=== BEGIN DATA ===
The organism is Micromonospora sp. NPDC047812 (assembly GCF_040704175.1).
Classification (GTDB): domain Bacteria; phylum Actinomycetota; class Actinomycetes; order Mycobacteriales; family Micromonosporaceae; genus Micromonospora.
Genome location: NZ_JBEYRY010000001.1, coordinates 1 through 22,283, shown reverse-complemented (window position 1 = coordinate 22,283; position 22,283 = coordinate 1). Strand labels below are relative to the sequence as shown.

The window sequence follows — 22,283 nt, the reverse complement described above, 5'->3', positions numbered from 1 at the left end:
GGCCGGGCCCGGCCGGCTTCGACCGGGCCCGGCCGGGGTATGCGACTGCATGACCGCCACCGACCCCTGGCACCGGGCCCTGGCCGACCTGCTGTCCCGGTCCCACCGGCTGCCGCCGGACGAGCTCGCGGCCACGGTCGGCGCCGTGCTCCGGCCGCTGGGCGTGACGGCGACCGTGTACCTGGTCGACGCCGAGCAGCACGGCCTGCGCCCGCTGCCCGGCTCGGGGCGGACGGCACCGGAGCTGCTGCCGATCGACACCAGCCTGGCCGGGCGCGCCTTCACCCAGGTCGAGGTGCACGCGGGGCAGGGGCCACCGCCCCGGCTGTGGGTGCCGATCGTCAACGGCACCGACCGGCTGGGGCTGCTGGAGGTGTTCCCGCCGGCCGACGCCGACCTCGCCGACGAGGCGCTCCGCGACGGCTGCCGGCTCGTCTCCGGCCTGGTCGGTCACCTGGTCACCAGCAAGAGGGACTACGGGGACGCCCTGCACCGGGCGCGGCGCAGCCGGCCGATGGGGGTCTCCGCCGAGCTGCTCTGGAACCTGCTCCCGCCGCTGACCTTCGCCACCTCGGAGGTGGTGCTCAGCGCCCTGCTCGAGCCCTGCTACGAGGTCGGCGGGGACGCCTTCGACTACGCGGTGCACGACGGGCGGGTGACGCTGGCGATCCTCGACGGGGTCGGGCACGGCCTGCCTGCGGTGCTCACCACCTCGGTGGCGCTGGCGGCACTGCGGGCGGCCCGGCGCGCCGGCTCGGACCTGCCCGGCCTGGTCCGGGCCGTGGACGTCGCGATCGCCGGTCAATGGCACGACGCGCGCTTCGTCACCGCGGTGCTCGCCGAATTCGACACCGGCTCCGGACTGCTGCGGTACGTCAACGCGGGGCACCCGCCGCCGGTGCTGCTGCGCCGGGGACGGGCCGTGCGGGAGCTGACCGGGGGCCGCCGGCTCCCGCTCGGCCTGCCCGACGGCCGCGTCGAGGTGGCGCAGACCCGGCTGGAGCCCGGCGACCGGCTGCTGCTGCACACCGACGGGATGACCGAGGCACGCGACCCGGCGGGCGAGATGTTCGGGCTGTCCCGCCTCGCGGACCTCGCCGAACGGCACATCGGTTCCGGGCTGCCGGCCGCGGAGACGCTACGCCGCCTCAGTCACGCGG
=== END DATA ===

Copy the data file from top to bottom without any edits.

The organism is Micromonospora sp. NPDC047812 (assembly GCF_040704175.1).
Classification (GTDB): domain Bacteria; phylum Actinomycetota; class Actinomycetes; order Mycobacteriales; family Micromonosporaceae; genus Micromonospora.
Genome location: NZ_JBEYRY010000001.1, coordinates 1 through 22,283, shown reverse-complemented (window position 1 = coordinate 22,283; position 22,283 = coordinate 1). Strand labels below are relative to the sequence as shown.

The window sequence follows — 22,283 nt, the reverse complement described above, 5'->3', positions numbered from 1 at the left end:
GGCCGGGCCCGGCCGGCTTCGACCGGGCCCGGCCGGGGTATGCGACTGCATGACCGCCACCGACCCCTGGCACCGGGCCCTGGCCGACCTGCTGTCCCGGTCCCACCGGCTGCCGCCGGACGAGCTCGCGGCCACGGTCGGCGCCGTGCTCCGGCCGCTGGGCGTGACGGCGACCGTGTACCTGGTCGACGCCGAGCAGCACGGCCTGCGCCCGCTGCCCGGCTCGGGGCGGACGGCACCGGAGCTGCTGCCGATCGACACCAGCCTGGCCGGGCGCGCCTTCACCCAGGTCGAGGTGCACGCGGGGCAGGGGCCACCGCCCCGGCTGTGGGTGCCGATCGTCAACGGCACCGACCGGCTGGGGCTGCTGGAGGTGTTCCCGCCGGCCGACGCCGACCTCGCCGACGAGGCGCTCCGCGACGGCTGCCGGCTCGTCTCCGGCCTGGTCGGTCACCTGGTCACCAGCAAGAGGGACTACGGGGACGCCCTGCACCGGGCGCGGCGCAGCCGGCCGATGGGGGTCTCCGCCGAGCTGCTCTGGAACCTGCTCCCGCCGCTGACCTTCGCCACCTCGGAGGTGGTGCTCAGCGCCCTGCTCGAGCCCTGCTACGAGGTCGGCGGGGACGCCTTCGACTACGCGGTGCACGACGGGCGGGTGACGCTGGCGATCCTCGACGGGGTCGGGCACGGCCTGCCTGCGGTGCTCACCACCTCGGTGGCGCTGGCGGCACTGCGGGCGGCCCGGCGCGCCGGCTCGGACCTGCCCGGCCTGGTCCGGGCCGTGGACGTCGCGATCGCCGGTCAATGGCACGACGCGCGCTTCGTCACCGCGGTGCTCGCCGAATTCGACACCGGCTCCGGACTGCTGCGGTACGTCAACGCGGGGCACCCGCCGCCGGTGCTGCTGCGCCGGGGACGGGCCGTGCGGGAGCTGACCGGGGGCCGCCGGCTCCCGCTCGGCCTGCCCGACGGCCGCGTCGAGGTGGCGCAGACCCGGCTGGAGCCCGGCGACCGGCTGCTGCTGCACACCGACGGGATGACCGAGGCACGCGACCCGGCGGGCGAGATGTTCGGGCTGTCCCGCCTCGCGGACCTCGCCGAACGGCACATCGGTTCCGGGCTGCCGGCCGCGGAGACGCTACGCCGCCTCAGTCACGCGG